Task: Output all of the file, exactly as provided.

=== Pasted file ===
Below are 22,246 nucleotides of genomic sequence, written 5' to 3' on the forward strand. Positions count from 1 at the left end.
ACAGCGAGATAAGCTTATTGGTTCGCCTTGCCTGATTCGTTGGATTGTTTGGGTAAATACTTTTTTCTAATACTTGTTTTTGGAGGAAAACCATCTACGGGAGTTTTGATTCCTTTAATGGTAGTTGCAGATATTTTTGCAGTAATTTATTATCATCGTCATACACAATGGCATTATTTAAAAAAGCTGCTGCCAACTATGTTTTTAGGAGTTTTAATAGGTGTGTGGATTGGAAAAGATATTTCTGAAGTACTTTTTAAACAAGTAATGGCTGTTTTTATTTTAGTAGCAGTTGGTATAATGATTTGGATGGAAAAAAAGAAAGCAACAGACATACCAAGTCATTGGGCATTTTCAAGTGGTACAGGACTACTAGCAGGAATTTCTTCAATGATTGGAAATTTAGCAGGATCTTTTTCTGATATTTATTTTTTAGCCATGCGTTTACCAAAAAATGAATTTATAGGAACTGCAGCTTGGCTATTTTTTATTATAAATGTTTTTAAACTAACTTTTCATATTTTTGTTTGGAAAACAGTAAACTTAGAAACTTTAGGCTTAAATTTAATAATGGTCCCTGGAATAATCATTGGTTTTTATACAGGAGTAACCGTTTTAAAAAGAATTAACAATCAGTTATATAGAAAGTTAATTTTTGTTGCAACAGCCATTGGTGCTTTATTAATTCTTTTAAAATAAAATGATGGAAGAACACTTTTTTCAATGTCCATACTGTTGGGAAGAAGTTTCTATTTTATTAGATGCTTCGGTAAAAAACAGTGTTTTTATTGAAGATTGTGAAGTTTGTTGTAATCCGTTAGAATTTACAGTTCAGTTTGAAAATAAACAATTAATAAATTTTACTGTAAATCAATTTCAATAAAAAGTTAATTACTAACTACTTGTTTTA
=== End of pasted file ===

Below are 22,246 nucleotides of genomic sequence, written 5' to 3' on the forward strand. Positions count from 1 at the left end.
ACAGCGAGATAAGCTTATTGGTTCGCCTTGCCTGATTCGTTGGATTGTTTGGGTAAATACTTTTTTCTAATACTTGTTTTTGGAGGAAAACCATCTACGGGAGTTTTGATTCCTTTAATGGTAGTTGCAGATATTTTTGCAGTAATTTATTATCATCGTCATACACAATGGCATTATTTAAAAAAGCTGCTGCCAACTATGTTTTTAGGAGTTTTAATAGGTGTGTGGATTGGAAAAGATATTTCTGAAGTACTTTTTAAACAAGTAATGGCTGTTTTTATTTTAGTAGCAGTTGGTATAATGATTTGGATGGAAAAAAAGAAAGCAACAGACATACCAAGTCATTGGGCATTTTCAAGTGGTACAGGACTACTAGCAGGAATTTCTTCAATGATTGGAAATTTAGCAGGATCTTTTTCTGATATTTATTTTTTAGCCATGCGTTTACCAAAAAATGAATTTATAGGAACTGCAGCTTGGCTATTTTTTATTATAAATGTTTTTAAACTAACTTTTCATATTTTTGTTTGGAAAACAGTAAACTTAGAAACTTTAGGCTTAAATTTAATAATGGTCCCTGGAATAATCATTGGTTTTTATACAGGAGTAACCGTTTTAAAAAGAATTAACAATCAGTTATATAGAAAGTTAATTTTTGTTGCAACAGCCATTGGTGCTTTATTAATTCTTTTAAAATAAAATGATGGAAGAACACTTTTTTCAATGTCCATACTGTTGGGAAGAAGTTTCTATTTTATTAGATGCTTCGGTAAAAAACAGTGTTTTTATTGAAGATTGTGAAGTTTGTTGTAATCCGTTAGAATTTACAGTTCAGTTTGAAAATAAACAATTAATAAATTTTACTGTAAATCAATTTCAATAAAAAGTTAATTACTAACTACTTGTTTTA